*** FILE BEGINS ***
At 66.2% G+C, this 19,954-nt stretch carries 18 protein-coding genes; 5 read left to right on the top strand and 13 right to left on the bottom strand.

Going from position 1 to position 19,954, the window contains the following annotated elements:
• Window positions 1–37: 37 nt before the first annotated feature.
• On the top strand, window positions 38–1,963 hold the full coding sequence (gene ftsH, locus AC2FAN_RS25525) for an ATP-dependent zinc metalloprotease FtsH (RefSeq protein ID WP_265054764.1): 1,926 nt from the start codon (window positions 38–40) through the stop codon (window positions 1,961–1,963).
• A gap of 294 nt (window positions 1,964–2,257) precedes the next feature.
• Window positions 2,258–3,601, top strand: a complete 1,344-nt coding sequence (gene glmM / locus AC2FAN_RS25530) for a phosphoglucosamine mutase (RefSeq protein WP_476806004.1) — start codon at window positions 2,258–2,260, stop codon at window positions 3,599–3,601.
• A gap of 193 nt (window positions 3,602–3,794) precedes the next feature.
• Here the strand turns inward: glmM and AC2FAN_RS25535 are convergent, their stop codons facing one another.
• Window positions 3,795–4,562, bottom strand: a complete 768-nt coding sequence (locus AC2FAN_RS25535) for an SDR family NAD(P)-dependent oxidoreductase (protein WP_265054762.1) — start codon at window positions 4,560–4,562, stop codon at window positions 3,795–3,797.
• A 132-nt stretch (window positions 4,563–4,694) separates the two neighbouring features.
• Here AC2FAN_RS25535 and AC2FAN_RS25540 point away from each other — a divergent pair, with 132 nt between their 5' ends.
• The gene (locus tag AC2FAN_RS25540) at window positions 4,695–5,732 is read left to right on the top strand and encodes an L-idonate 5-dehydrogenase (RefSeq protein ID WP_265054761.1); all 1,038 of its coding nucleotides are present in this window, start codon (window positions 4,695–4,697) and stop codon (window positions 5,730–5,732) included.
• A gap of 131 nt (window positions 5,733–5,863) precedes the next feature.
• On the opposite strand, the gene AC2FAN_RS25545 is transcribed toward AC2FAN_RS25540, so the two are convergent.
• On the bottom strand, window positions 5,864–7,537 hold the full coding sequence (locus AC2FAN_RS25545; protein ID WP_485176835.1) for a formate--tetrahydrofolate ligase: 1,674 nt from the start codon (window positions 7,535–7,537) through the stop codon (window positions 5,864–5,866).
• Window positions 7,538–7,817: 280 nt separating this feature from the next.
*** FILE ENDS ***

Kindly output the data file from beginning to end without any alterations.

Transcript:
At 66.2% G+C, this 19,954-nt stretch carries 18 protein-coding genes; 5 read left to right on the top strand and 13 right to left on the bottom strand.

Going from position 1 to position 19,954, the window contains the following annotated elements:
• Window positions 1–37: 37 nt before the first annotated feature.
• On the top strand, window positions 38–1,963 hold the full coding sequence (gene ftsH, locus AC2FAN_RS25525) for an ATP-dependent zinc metalloprotease FtsH (RefSeq protein ID WP_265054764.1): 1,926 nt from the start codon (window positions 38–40) through the stop codon (window positions 1,961–1,963).
• A gap of 294 nt (window positions 1,964–2,257) precedes the next feature.
• Window positions 2,258–3,601, top strand: a complete 1,344-nt coding sequence (gene glmM / locus AC2FAN_RS25530) for a phosphoglucosamine mutase (RefSeq protein WP_476806004.1) — start codon at window positions 2,258–2,260, stop codon at window positions 3,599–3,601.
• A gap of 193 nt (window positions 3,602–3,794) precedes the next feature.
• Here the strand turns inward: glmM and AC2FAN_RS25535 are convergent, their stop codons facing one another.
• Window positions 3,795–4,562, bottom strand: a complete 768-nt coding sequence (locus AC2FAN_RS25535) for an SDR family NAD(P)-dependent oxidoreductase (protein WP_265054762.1) — start codon at window positions 4,560–4,562, stop codon at window positions 3,795–3,797.
• A 132-nt stretch (window positions 4,563–4,694) separates the two neighbouring features.
• Here AC2FAN_RS25535 and AC2FAN_RS25540 point away from each other — a divergent pair, with 132 nt between their 5' ends.
• The gene (locus tag AC2FAN_RS25540) at window positions 4,695–5,732 is read left to right on the top strand and encodes an L-idonate 5-dehydrogenase (RefSeq protein ID WP_265054761.1); all 1,038 of its coding nucleotides are present in this window, start codon (window positions 4,695–4,697) and stop codon (window positions 5,730–5,732) included.
• A gap of 131 nt (window positions 5,733–5,863) precedes the next feature.
• On the opposite strand, the gene AC2FAN_RS25545 is transcribed toward AC2FAN_RS25540, so the two are convergent.
• On the bottom strand, window positions 5,864–7,537 hold the full coding sequence (locus AC2FAN_RS25545; protein ID WP_485176835.1) for a formate--tetrahydrofolate ligase: 1,674 nt from the start codon (window positions 7,535–7,537) through the stop codon (window positions 5,864–5,866).
• Window positions 7,538–7,817: 280 nt separating this feature from the next.